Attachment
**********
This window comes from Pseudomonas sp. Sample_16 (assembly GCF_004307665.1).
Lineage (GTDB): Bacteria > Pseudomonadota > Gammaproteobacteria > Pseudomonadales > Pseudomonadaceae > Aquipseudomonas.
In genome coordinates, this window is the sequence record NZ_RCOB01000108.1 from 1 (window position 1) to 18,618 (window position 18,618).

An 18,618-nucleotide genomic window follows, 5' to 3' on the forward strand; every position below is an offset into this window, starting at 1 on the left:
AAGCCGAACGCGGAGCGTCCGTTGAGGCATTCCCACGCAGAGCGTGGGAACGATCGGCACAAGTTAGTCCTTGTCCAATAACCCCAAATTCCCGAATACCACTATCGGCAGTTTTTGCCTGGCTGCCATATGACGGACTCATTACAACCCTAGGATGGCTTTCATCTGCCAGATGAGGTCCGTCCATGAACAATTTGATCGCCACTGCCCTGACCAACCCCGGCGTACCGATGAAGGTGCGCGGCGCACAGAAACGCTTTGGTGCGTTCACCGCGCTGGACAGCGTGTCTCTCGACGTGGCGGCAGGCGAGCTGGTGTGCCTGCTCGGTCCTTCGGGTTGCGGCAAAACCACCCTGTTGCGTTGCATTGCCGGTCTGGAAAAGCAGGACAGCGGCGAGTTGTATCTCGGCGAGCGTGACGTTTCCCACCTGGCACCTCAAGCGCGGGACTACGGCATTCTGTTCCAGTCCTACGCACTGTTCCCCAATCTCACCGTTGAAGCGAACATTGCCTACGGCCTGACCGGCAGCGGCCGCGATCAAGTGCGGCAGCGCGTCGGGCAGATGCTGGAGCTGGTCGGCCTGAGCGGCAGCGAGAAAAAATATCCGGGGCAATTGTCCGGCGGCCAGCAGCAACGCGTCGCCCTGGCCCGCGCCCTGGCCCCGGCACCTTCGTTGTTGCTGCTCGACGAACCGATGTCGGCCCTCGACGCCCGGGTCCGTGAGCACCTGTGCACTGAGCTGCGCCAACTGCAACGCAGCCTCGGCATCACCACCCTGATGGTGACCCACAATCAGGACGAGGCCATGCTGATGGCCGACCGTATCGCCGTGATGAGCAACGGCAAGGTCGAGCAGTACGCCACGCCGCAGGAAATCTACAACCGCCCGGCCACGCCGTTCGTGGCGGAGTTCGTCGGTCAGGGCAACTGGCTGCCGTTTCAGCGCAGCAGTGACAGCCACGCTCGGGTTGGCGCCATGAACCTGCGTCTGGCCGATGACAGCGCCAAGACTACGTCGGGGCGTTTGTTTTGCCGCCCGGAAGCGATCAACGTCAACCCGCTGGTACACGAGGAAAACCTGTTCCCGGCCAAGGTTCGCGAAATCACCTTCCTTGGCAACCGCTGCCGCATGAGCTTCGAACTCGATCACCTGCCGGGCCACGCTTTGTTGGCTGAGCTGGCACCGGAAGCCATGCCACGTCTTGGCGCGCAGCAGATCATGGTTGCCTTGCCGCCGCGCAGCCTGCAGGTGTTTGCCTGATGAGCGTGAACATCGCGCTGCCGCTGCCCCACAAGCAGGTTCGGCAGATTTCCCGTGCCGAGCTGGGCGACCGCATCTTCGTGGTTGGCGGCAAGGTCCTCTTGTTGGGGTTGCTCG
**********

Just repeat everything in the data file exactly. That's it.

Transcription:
This window comes from Pseudomonas sp. Sample_16 (assembly GCF_004307665.1).
Lineage (GTDB): Bacteria > Pseudomonadota > Gammaproteobacteria > Pseudomonadales > Pseudomonadaceae > Aquipseudomonas.
In genome coordinates, this window is the sequence record NZ_RCOB01000108.1 from 1 (window position 1) to 18,618 (window position 18,618).

An 18,618-nucleotide genomic window follows, 5' to 3' on the forward strand; every position below is an offset into this window, starting at 1 on the left:
AAGCCGAACGCGGAGCGTCCGTTGAGGCATTCCCACGCAGAGCGTGGGAACGATCGGCACAAGTTAGTCCTTGTCCAATAACCCCAAATTCCCGAATACCACTATCGGCAGTTTTTGCCTGGCTGCCATATGACGGACTCATTACAACCCTAGGATGGCTTTCATCTGCCAGATGAGGTCCGTCCATGAACAATTTGATCGCCACTGCCCTGACCAACCCCGGCGTACCGATGAAGGTGCGCGGCGCACAGAAACGCTTTGGTGCGTTCACCGCGCTGGACAGCGTGTCTCTCGACGTGGCGGCAGGCGAGCTGGTGTGCCTGCTCGGTCCTTCGGGTTGCGGCAAAACCACCCTGTTGCGTTGCATTGCCGGTCTGGAAAAGCAGGACAGCGGCGAGTTGTATCTCGGCGAGCGTGACGTTTCCCACCTGGCACCTCAAGCGCGGGACTACGGCATTCTGTTCCAGTCCTACGCACTGTTCCCCAATCTCACCGTTGAAGCGAACATTGCCTACGGCCTGACCGGCAGCGGCCGCGATCAAGTGCGGCAGCGCGTCGGGCAGATGCTGGAGCTGGTCGGCCTGAGCGGCAGCGAGAAAAAATATCCGGGGCAATTGTCCGGCGGCCAGCAGCAACGCGTCGCCCTGGCCCGCGCCCTGGCCCCGGCACCTTCGTTGTTGCTGCTCGACGAACCGATGTCGGCCCTCGACGCCCGGGTCCGTGAGCACCTGTGCACTGAGCTGCGCCAACTGCAACGCAGCCTCGGCATCACCACCCTGATGGTGACCCACAATCAGGACGAGGCCATGCTGATGGCCGACCGTATCGCCGTGATGAGCAACGGCAAGGTCGAGCAGTACGCCACGCCGCAGGAAATCTACAACCGCCCGGCCACGCCGTTCGTGGCGGAGTTCGTCGGTCAGGGCAACTGGCTGCCGTTTCAGCGCAGCAGTGACAGCCACGCTCGGGTTGGCGCCATGAACCTGCGTCTGGCCGATGACAGCGCCAAGACTACGTCGGGGCGTTTGTTTTGCCGCCCGGAAGCGATCAACGTCAACCCGCTGGTACACGAGGAAAACCTGTTCCCGGCCAAGGTTCGCGAAATCACCTTCCTTGGCAACCGCTGCCGCATGAGCTTCGAACTCGATCACCTGCCGGGCCACGCTTTGTTGGCTGAGCTGGCACCGGAAGCCATGCCACGTCTTGGCGCGCAGCAGATCATGGTTGCCTTGCCGCCGCGCAGCCTGCAGGTGTTTGCCTGATGAGCGTGAACATCGCGCTGCCGCTGCCCCACAAGCAGGTTCGGCAGATTTCCCGTGCCGAGCTGGGCGACCGCATCTTCGTGGTTGGCGGCAAGGTCCTCTTGTTGGGGTTGCTCG